Archived Story

Ohio’s future starts in the classroom

Published 1:19pm Friday, September 7, 2012

All across Ohio, students and teachers have headed back to the classroom for the start of another school year, including our three children.

I myself recently dropped my daughter off for her first year at The Ohio State University. It was a bittersweet moment for my wife and I — our oldest “leaving the nest” as it were — and leaving us to hope that we had prepared her well for this new chapter in her life.

I think that all parents, whether their children are starting kindergarten, their freshman year of high school or are headed off to college, wonder if we have done enough to prepare them for the journey that lies ahead.

The education of our children is an investment in their future, providing them with the confidence and abilities they will need to succeed in the workforce and beyond.

The education of our children is also a priority for state and local officials.

Ensuring that all students have access to a quality learning environment at all levels not only prepares them for the future, but also improves the overall viability of our state, as businesses and employers seek to locate in areas that have a ready-made, high-performing workforce.

As such, lawmakers have made significant strides in recent years to improve Ohio’s education system. We have worked to strengthen Ohio’s high school curriculum — particularly in subjects such as science, math, engineering and technology — in order to ensure students are not only ready for the rigors of college but ready to compete in the job market.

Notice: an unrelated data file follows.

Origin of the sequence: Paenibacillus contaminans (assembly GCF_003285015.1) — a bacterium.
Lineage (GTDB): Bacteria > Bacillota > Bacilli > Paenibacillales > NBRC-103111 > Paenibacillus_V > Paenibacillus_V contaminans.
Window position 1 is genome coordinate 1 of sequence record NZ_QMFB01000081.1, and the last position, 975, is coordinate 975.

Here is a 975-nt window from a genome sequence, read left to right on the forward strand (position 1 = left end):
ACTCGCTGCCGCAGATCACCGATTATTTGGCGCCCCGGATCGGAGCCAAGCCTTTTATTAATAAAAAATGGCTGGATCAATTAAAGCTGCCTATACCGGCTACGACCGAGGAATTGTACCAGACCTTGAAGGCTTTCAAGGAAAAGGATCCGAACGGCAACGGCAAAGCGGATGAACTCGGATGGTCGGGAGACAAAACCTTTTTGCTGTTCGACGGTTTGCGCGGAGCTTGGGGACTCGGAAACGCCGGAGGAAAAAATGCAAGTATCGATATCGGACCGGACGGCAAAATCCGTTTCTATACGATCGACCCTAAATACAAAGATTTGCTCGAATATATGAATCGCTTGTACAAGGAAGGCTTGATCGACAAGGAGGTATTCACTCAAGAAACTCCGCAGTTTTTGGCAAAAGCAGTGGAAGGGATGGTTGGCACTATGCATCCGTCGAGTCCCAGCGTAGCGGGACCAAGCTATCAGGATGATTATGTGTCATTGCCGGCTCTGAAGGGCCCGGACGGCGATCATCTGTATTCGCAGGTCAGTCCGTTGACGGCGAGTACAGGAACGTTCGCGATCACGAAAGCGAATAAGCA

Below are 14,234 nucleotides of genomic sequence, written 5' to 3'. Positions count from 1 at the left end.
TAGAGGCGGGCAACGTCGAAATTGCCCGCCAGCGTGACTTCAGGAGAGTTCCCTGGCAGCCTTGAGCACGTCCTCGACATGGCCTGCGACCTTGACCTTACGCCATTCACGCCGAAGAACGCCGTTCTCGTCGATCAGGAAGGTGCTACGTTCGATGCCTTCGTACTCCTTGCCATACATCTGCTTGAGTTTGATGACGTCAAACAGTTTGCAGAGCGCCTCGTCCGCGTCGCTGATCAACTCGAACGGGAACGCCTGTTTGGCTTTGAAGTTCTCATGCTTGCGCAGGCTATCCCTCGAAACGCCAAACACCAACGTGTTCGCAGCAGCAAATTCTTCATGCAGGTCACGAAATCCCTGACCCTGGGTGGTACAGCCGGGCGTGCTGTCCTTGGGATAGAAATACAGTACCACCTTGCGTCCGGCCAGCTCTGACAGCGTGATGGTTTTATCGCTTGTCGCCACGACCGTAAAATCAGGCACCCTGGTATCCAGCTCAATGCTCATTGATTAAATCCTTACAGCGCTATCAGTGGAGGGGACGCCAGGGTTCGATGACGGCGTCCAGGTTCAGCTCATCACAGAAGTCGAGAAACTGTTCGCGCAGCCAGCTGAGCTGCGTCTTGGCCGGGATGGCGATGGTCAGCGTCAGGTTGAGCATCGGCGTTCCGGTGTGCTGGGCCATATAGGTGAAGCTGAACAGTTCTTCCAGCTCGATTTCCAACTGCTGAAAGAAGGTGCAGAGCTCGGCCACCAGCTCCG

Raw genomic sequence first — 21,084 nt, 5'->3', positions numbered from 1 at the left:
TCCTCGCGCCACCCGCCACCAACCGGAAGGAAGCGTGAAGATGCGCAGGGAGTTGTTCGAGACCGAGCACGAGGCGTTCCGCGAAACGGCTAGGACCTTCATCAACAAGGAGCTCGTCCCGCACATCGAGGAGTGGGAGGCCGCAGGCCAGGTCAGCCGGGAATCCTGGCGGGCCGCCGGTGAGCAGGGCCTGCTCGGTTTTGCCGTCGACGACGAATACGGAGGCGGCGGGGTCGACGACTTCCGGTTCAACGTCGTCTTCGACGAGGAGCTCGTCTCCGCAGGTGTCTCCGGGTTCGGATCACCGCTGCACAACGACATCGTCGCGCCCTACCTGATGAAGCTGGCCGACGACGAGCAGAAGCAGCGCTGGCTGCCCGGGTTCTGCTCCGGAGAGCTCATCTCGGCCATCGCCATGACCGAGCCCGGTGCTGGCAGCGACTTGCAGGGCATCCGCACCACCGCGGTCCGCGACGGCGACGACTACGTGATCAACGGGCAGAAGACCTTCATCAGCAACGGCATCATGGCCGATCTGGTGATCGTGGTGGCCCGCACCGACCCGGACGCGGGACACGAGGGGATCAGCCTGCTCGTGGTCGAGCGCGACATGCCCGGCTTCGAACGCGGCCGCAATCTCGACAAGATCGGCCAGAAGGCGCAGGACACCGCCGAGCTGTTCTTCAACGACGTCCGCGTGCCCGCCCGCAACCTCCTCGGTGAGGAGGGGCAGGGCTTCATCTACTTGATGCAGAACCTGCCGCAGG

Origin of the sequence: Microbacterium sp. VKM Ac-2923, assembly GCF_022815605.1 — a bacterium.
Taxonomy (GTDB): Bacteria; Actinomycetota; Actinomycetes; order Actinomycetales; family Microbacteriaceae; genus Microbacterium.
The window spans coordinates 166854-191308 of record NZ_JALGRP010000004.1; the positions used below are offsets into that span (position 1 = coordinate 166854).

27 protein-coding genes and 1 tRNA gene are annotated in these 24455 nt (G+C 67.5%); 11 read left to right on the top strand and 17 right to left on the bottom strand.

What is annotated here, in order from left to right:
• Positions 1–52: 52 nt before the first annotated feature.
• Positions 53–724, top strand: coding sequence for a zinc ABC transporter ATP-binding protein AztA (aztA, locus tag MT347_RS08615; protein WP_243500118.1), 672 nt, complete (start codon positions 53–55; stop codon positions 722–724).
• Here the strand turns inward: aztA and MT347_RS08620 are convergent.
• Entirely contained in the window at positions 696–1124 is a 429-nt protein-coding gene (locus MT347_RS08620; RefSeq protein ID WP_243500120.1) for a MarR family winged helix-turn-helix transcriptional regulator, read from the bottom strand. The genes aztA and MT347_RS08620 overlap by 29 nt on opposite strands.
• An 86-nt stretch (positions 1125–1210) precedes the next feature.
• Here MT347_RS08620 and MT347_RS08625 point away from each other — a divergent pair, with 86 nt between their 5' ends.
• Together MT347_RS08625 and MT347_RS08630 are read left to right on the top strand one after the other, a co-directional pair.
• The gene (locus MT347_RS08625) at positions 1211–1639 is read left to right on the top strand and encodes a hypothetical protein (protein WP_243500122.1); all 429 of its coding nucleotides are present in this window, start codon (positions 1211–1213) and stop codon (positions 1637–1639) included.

We’ve also implemented policies that allow parents to make more decision to assure their child’s educational needs are met and that sought to keep the cost of higher education affordable for all Ohioans.

In addition to bolstering Ohio’s education requirements, efforts have also been made to better ensure that students have access to high-quality teachers. Research has shown that a teacher’s influence on student achievement is 20 times greater than any other variable, and the impact of high-quality teachers cannot be overstated.

I want to commend all of our teachers and administrators as they focus on ensuring this year’s crop of students get the best educations they can, and wish every school district in the 17th District a very safe and productive school year.

As always, I welcome your thoughts and questions about any of the matters we are discussing at the Statehouse.

 

Sen. Bob Peterson represents the 17th Ohio Senate District, which encompasses Clinton, Fayette, Gallia, Highland, Jackson, Pike, Ross and Vinton counties and portions of Lawrence and Pickaway counties. He can be reached by phone at (614) 466-8156, by e-mail at Peterson@Ohiosenate.gov or by writing State Sen. Bob Peterson, Ohio Statehouse, 1 Capitol Square, Columbus, OH 43215. For more information, visit http://OhioSenate.gov/Peterson.

 

  • deist

    Why can we not do both? We should teach the valuable lessons that are provided in both of the examples you give.

    (Report comment)

  • Poor Richard

    Strides, really? How about funding Ohio colleges/universities, Senator Peterson, they have barely enough money to keep the lights on.

    And how about NOT allowing public schools to use taxpayer funds for non-education activities like sports?

    Further, how about passing legislation that says public schools must set aside one quarter of school property to be used for a hands-on outdoor learning center for the sciences rather than parking lots!

    (Report comment)

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